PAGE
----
For older cats, one study showed that
87% of all male cats stop spraying after castration
78% stop immediately
9% stop in a few months
13% keep spraying
Another study showed that 77% of cats reduced or stopped spraying within six months of being neutered or spayed.
Anti anxiety drugs are available from your vet which may be useful in preventing your cat from spraying. Discuss the use of drugs with your vet.
Clomicalm and valium are drugs available only from Veterinarians and are used for treating spraying problems in cats. Some people report that their cats lose their personality and become zombies when on anti anxiety drugs.
As far as surgery goes, neutering should help. This could be a behavioral issue. A urinalysis should be performed to rule out medical problems. Treatment is aimed at decreasing the motivation for spraying. It has been shown that spraying may be reduced in some cases by reviewing and improving litterbox hygiene. Ideally the minimum number of litter boxes should equal the number of cats plus one, the litter should be cleaned daily and changed at least once a week, and proper odor neutralizing products should be used on any sprayed sites.
If the problem is due to social interactions inside the home, it may be necessary to determine which cats do not get along. Keep these cats in separate parts of the home with their own litter and sleeping areas. Reintroduction of the cats may be possible when they are properly supervised. Allowing the cats together for positive experiences such as feeding, treats and play sessions, helps them to get used to the presence of each other, at least on a limited basis. However, when numbers of cats in a home reach 7-10 cats you will often have spraying and marking.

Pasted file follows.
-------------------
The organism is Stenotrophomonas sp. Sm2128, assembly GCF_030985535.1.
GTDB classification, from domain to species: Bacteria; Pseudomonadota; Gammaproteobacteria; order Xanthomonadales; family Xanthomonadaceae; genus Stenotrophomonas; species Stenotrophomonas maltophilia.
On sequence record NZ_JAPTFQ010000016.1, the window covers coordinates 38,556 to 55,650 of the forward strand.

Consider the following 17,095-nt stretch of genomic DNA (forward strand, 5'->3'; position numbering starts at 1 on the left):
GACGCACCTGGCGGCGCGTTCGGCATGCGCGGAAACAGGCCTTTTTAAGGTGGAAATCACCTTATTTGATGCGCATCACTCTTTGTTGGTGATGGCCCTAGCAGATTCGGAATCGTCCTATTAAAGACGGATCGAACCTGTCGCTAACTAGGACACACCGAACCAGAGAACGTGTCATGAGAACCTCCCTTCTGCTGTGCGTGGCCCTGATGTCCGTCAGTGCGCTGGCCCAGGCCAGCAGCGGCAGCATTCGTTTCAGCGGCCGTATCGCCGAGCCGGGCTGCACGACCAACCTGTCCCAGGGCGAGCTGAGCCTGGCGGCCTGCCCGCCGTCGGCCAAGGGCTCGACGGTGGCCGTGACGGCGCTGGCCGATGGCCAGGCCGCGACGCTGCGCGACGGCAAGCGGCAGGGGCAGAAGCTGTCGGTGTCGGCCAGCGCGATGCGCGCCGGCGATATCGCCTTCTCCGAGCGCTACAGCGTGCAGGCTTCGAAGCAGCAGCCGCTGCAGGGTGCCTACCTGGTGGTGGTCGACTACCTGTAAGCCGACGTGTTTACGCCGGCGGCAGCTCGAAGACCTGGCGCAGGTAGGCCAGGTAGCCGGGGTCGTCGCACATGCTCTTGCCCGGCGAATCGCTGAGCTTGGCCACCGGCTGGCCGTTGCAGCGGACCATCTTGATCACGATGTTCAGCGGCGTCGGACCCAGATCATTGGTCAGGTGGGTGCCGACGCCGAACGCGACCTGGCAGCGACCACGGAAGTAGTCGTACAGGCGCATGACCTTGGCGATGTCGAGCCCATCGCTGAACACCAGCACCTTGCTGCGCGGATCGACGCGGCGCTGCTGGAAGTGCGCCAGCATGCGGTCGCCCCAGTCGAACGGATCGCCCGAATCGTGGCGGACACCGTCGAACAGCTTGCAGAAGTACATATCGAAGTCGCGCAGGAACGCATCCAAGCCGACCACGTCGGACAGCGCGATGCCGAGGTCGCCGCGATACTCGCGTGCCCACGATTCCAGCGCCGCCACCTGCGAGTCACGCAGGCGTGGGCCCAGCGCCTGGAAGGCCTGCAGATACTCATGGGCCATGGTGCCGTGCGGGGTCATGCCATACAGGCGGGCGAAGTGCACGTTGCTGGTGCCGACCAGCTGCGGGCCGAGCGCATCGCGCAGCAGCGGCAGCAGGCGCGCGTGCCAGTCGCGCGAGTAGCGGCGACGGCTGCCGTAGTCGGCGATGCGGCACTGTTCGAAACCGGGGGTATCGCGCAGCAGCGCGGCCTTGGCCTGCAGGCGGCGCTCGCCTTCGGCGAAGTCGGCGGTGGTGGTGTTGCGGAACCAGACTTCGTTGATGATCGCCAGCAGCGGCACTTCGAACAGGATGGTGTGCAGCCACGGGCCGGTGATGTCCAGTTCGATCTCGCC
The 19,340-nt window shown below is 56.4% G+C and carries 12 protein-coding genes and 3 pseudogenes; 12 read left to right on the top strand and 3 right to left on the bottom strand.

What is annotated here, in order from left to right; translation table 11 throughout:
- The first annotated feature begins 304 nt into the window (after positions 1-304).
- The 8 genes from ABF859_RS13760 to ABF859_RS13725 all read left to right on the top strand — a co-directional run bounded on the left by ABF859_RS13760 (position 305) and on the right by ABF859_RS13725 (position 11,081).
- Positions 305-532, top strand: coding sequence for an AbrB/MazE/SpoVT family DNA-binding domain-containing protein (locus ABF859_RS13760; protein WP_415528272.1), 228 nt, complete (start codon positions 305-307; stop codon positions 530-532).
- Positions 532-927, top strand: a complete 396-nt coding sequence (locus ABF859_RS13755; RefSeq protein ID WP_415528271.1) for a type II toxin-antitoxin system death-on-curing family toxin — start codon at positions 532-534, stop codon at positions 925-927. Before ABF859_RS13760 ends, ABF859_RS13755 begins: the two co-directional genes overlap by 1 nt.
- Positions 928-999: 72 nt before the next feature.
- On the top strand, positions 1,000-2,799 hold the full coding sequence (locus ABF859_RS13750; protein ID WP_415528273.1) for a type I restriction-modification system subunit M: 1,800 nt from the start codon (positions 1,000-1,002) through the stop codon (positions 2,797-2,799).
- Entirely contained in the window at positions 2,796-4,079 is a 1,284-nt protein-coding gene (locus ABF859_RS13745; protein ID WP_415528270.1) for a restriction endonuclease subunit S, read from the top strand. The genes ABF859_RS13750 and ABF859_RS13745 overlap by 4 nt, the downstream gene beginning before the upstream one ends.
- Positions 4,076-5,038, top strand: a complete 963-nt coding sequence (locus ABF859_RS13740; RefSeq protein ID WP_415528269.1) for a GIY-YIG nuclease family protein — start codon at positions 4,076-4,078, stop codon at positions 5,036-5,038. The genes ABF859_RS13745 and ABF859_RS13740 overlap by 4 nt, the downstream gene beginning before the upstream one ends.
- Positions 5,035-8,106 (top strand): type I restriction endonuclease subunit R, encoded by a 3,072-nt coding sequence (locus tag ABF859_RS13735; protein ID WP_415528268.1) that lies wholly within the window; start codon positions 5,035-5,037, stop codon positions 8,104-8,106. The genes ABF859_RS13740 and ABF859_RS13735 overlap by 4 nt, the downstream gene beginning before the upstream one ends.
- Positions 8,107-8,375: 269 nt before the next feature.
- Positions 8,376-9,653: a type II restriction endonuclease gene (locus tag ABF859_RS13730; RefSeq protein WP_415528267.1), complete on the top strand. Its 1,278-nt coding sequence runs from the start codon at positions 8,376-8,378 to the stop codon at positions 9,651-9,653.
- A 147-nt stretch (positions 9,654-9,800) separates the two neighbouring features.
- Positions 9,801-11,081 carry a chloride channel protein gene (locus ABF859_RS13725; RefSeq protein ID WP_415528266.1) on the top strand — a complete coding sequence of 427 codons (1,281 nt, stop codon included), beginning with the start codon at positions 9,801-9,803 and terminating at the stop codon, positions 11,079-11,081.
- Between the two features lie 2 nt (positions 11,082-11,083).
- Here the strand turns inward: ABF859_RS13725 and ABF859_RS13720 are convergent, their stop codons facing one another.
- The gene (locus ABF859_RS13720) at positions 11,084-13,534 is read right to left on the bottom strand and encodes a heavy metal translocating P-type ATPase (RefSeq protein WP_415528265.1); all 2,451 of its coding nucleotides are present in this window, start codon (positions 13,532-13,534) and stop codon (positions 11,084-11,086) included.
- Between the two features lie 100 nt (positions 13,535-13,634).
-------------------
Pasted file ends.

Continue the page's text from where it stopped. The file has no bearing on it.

Since the “purpose” of spraying is to mark an area with urine odor, it is not surprising that as the odor is cleaned up, the cat wants to refresh the area with more urine. Cleaning alone does little to reduce spraying. Cats that mark in one or two particular areas may cease if the function of the area is changed. It is unlikely that cats will spray in their feeding, sleeping or scratching areas. It has also been shown that cats that mark an area with cheek glands are less likely to mark in other ways such as with urine. In fact it might be said that cats that use their cheek glands are marking in a more calm, familiar manner while those that urine mark are doing so in a more reactive, anxious manner. A commercial product containing synthetic facial pheromone (Feliway) has proven to be an effective way of reducing urine marking in some cats. When sprayed on areas where cats have sprayed urine or on those areas where it can be anticipated that the cat is likely to spray, it may decrease the likelihood of additional spraying in those areas. The scent of the pheromone may stimulate cheek gland marking (bunting), rather than urine spraying.
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